Selective DNA-amplification induced by carcinogens (initiators): evidence for a role of proteases and DNA polymerase alpha.


Inhibitors of DNA polymerase alpha (aphidicolin, phosphonoacetic acid, ...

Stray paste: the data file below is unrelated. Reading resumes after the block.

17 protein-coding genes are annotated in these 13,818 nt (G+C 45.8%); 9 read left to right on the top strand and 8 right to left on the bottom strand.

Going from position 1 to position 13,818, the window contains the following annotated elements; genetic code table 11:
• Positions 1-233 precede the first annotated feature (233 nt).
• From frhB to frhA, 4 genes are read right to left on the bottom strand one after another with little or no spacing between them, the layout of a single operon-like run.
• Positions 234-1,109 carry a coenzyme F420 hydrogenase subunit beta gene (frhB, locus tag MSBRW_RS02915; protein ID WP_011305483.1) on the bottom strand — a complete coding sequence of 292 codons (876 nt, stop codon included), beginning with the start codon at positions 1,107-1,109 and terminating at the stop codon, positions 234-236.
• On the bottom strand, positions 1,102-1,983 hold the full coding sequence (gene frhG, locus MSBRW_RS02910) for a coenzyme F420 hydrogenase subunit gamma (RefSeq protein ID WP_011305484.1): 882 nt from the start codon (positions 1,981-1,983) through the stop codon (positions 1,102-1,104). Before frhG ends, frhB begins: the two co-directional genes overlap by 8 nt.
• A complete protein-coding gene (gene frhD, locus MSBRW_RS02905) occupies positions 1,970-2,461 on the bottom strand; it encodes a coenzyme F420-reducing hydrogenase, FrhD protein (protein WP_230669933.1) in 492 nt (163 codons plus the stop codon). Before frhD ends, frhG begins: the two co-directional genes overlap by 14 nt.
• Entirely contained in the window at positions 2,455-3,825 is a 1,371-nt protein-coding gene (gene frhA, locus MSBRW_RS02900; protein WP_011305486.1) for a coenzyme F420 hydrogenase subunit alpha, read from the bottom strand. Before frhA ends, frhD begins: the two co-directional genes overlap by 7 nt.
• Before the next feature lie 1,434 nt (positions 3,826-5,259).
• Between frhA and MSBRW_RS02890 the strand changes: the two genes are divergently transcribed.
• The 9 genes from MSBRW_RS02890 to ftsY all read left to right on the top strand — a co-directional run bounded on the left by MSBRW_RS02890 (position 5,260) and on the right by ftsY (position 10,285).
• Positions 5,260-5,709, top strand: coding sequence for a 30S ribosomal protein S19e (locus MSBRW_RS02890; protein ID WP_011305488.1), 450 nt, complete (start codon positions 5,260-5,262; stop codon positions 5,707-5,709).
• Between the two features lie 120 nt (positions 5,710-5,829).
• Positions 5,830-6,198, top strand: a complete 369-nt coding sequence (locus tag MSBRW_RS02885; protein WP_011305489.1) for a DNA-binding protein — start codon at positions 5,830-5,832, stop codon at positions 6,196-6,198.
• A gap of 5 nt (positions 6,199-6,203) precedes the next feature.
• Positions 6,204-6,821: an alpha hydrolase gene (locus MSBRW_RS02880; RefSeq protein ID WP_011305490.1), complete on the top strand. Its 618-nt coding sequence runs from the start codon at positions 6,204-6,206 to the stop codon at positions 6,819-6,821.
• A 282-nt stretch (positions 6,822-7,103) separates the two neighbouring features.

Inhibitors of DNA polymerase alpha (aphidicolin, phosphonoacetic acid, phosphonoformic acid) efficiently inhibit initiator-induced amplification of SV40 DNA sequences in the SV40-transformed Chinese hamster cell line CO631. Amplification is also inhibited by various protease inhibitors (antipain, leupeptin, aprotinin, alpha-I-antitrypsin, epsilon-amino-caproic acid, soy-bean protease inhibitor), by the non-initiating but DNA-damaging agent caffeine, and by sodium butyrate, which inhibits DNA synthesis by histone modification. In contrast, an inhibitor of topoisomerase II, nalidixic acid, enhances amplification when applied simultaneously with initiating treatment. This latter compound does not induce amplification when applied without initiator. Cycloheximide induces DNA amplification in the same way as chemical and physical carcinogens. This amplification can still be observed when protein synthesis is completely blocked. The data suggest a complex mechanism of selective DNA amplification. The possible involvement of proteases leading to a functional modification of DNA polymerase alpha is discussed.




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